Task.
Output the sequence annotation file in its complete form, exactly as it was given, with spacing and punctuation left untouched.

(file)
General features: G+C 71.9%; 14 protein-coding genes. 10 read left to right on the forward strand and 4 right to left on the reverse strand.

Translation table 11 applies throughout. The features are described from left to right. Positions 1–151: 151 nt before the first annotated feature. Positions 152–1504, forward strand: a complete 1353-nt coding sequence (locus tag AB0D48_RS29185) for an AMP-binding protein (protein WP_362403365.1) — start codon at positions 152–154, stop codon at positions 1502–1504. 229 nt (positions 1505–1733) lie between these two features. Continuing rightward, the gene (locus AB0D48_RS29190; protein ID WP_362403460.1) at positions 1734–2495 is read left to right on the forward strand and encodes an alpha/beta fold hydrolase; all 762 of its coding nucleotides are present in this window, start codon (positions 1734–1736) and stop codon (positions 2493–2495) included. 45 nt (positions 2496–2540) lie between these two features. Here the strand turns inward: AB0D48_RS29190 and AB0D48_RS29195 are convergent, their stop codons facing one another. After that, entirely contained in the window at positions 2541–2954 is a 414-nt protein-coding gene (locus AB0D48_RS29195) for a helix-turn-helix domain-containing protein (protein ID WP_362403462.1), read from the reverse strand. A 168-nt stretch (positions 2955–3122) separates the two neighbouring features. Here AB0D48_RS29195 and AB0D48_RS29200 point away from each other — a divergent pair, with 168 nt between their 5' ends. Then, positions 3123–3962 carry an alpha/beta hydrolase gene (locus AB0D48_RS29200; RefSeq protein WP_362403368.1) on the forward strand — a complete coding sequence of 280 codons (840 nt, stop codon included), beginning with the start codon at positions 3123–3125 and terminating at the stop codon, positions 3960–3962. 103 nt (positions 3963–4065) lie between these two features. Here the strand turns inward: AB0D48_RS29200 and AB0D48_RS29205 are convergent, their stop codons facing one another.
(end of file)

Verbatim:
General features: G+C 71.9%; 14 protein-coding genes. 10 read left to right on the forward strand and 4 right to left on the reverse strand.

Translation table 11 applies throughout. The features are described from left to right. Positions 1–151: 151 nt before the first annotated feature. Positions 152–1504, forward strand: a complete 1353-nt coding sequence (locus tag AB0D48_RS29185) for an AMP-binding protein (protein WP_362403365.1) — start codon at positions 152–154, stop codon at positions 1502–1504. 229 nt (positions 1505–1733) lie between these two features. Continuing rightward, the gene (locus AB0D48_RS29190; protein ID WP_362403460.1) at positions 1734–2495 is read left to right on the forward strand and encodes an alpha/beta fold hydrolase; all 762 of its coding nucleotides are present in this window, start codon (positions 1734–1736) and stop codon (positions 2493–2495) included. 45 nt (positions 2496–2540) lie between these two features. Here the strand turns inward: AB0D48_RS29190 and AB0D48_RS29195 are convergent, their stop codons facing one another. After that, entirely contained in the window at positions 2541–2954 is a 414-nt protein-coding gene (locus AB0D48_RS29195) for a helix-turn-helix domain-containing protein (protein ID WP_362403462.1), read from the reverse strand. A 168-nt stretch (positions 2955–3122) separates the two neighbouring features. Here AB0D48_RS29195 and AB0D48_RS29200 point away from each other — a divergent pair, with 168 nt between their 5' ends. Then, positions 3123–3962 carry an alpha/beta hydrolase gene (locus AB0D48_RS29200; RefSeq protein WP_362403368.1) on the forward strand — a complete coding sequence of 280 codons (840 nt, stop codon included), beginning with the start codon at positions 3123–3125 and terminating at the stop codon, positions 3960–3962. 103 nt (positions 3963–4065) lie between these two features. Here the strand turns inward: AB0D48_RS29200 and AB0D48_RS29205 are convergent, their stop codons facing one another.